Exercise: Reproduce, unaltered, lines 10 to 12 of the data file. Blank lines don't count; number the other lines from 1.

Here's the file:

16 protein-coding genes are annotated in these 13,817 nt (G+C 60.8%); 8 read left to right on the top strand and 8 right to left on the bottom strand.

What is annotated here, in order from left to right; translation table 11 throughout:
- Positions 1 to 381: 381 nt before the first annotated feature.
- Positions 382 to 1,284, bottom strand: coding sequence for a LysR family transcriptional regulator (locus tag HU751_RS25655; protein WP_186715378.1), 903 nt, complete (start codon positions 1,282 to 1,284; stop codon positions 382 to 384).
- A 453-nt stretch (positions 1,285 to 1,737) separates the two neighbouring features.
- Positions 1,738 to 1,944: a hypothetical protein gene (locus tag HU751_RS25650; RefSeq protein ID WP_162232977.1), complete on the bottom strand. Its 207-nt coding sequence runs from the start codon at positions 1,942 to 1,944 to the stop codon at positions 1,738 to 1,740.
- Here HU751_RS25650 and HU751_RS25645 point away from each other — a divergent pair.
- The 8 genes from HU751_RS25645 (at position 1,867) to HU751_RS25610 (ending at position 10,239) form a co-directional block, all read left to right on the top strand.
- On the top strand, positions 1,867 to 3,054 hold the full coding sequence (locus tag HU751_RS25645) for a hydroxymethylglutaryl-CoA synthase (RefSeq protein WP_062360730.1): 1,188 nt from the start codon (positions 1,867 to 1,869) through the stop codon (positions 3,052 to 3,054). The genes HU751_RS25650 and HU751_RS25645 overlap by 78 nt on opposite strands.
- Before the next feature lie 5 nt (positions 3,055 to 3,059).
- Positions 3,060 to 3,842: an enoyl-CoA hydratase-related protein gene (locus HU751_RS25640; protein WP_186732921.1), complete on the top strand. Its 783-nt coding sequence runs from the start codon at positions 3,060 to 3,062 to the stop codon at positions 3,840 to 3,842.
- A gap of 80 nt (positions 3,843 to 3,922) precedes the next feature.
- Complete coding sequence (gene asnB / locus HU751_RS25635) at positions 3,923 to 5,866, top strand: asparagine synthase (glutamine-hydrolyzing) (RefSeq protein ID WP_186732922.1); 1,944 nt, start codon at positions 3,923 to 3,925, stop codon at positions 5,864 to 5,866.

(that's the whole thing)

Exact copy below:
- Before the next feature lie 5 nt (positions 3,055 to 3,059).
- Positions 3,060 to 3,842: an enoyl-CoA hydratase-related protein gene (locus HU751_RS25640; protein WP_186732921.1), complete on the top strand. Its 783-nt coding sequence runs from the start codon at positions 3,060 to 3,062 to the stop codon at positions 3,840 to 3,842.
- A gap of 80 nt (positions 3,843 to 3,922) precedes the next feature.